Lecture07-Class_Part_3 - Introduction to Object-Oriented...

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Introduction to Object-Oriented Programming Classes 3 Lecture 7
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Learning Objectives: l To understand when to use pass object by value, reference, and pointer l To understand how to do dynamic allocation of objects l To understand the difference among arrays of objects, arrays of pointers to objects, vector of objects l To understand composition (objects within classes) l To understand the importance of pointer to object l To know when to use forward class declaration
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Pass Object by Value l Pass by value creates a cloned/duplicate copy of the object, hence invoke copy constructor and destructor of parameter in function class Person { string name; public: // Overloaded constructor Person (string name="") : name(name) { cout << name << " : Overloaded constructed\n"; } // Copy constructor : name(p.name) { cout << name << " : Copy constructor\n"; } void print() { cout << "I'm " << name << endl; } ~Person () { cout << name << " destructed\n"; } }; void PassByValue (Person p) { // Call p's copy constructor p.print(); // p is a clone } // Call p's destructor int main() { Person p1("Ali"); // Call p1's // overloaded constructor cout << "Call PassByValue\n"; PassByValue (p1); } // Call p1's destructor Output: Ali : Overloaded constructor Call PassByValue Ali : Copy constructor I'm Ali Ali : Destructor Ali : Destructor
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l Pass by reference or pointer does not creates a cloned copy of the object, hence does not invoke copy constructor and destructor of parameter in function class Person { ... }; void PassByReference (Person& p) { p.print(); } void PassByPointer (Person* p) { p->print(); } int main() { Person p1("Ali"); // Call p1's // overloaded constructor cout << "Call PassByReference\n"; PassByReference (p1); cout << "Call PassByPointer\n"; PassByPointer (&p1); } // Call p1's destructor Output: Ali : Overloaded constructor Call PassByReference I'm Ali Call PassByPointer I'm Ali Ali : Destructor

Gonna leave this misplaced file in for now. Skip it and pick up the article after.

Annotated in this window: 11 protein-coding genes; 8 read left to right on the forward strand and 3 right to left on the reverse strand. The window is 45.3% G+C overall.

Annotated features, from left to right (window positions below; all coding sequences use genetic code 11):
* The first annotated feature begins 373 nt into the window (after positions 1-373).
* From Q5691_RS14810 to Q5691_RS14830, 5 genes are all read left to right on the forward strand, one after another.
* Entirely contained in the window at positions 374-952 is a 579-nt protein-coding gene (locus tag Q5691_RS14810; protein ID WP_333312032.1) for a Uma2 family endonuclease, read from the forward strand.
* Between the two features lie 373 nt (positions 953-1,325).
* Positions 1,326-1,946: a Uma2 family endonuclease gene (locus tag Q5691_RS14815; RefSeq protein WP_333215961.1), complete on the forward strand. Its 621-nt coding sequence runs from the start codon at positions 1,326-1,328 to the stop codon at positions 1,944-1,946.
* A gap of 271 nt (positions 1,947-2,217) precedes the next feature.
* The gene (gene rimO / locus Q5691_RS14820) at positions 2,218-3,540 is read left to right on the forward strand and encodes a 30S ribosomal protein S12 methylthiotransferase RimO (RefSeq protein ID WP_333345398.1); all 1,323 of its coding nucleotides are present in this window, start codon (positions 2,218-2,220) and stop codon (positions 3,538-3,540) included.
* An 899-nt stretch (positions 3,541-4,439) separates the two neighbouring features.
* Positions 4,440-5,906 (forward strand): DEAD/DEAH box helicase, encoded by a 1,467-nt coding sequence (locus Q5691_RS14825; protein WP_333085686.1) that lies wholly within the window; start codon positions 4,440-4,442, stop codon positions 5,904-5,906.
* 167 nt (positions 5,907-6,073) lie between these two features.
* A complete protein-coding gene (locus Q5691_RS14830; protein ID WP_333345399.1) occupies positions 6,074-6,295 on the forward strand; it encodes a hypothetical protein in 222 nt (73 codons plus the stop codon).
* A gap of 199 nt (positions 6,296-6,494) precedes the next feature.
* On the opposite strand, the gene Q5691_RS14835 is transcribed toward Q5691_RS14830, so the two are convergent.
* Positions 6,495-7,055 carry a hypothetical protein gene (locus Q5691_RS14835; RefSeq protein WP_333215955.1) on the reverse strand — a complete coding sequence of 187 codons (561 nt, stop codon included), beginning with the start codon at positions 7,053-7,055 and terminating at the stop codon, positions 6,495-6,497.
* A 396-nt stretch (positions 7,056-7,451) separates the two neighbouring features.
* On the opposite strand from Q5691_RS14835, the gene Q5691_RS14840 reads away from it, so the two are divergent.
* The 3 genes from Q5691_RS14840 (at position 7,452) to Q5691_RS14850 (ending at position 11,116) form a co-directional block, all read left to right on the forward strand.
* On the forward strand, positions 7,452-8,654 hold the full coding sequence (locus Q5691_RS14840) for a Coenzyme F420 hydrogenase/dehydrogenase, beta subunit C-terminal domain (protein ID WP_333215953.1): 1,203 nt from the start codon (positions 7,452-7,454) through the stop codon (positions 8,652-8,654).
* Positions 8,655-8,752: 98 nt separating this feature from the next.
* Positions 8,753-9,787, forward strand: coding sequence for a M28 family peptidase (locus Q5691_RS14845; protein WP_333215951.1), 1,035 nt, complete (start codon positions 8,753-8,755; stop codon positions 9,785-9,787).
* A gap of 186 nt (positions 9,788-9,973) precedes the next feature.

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Dynamic Allocation of Objects l Objects may be dynamically created and deleted via pointer l Pointer to object is very important in enabling Dynamic Polymorphism (Lecture 11) class Point { int x, y; public: Point (int x = 0, int y = 0) : x(x), y(y) {} void print() const { cout << "(" << x << ", " << y << ")" << endl; } }; int main() { Point *p ; // declares pointer to a Point object p = new Point ; // dynamically allocate a Point object p->print(); // call print() with pointer operator (*p).print(); // call print() by dereferencing the pointer delete p ; // delete the Point object p = NULL; }
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Arrays of Objects l We can create arrays of objects // Static array (automatically allocated array) Point points[]
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This note was uploaded on 02/03/2012 for the course IT 1241 taught by Professor Pang during the Spring '11 term at Multimedia University, Cyberjaya.

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Lecture07-Class_Part_3 - Introduction to Object-Oriented...

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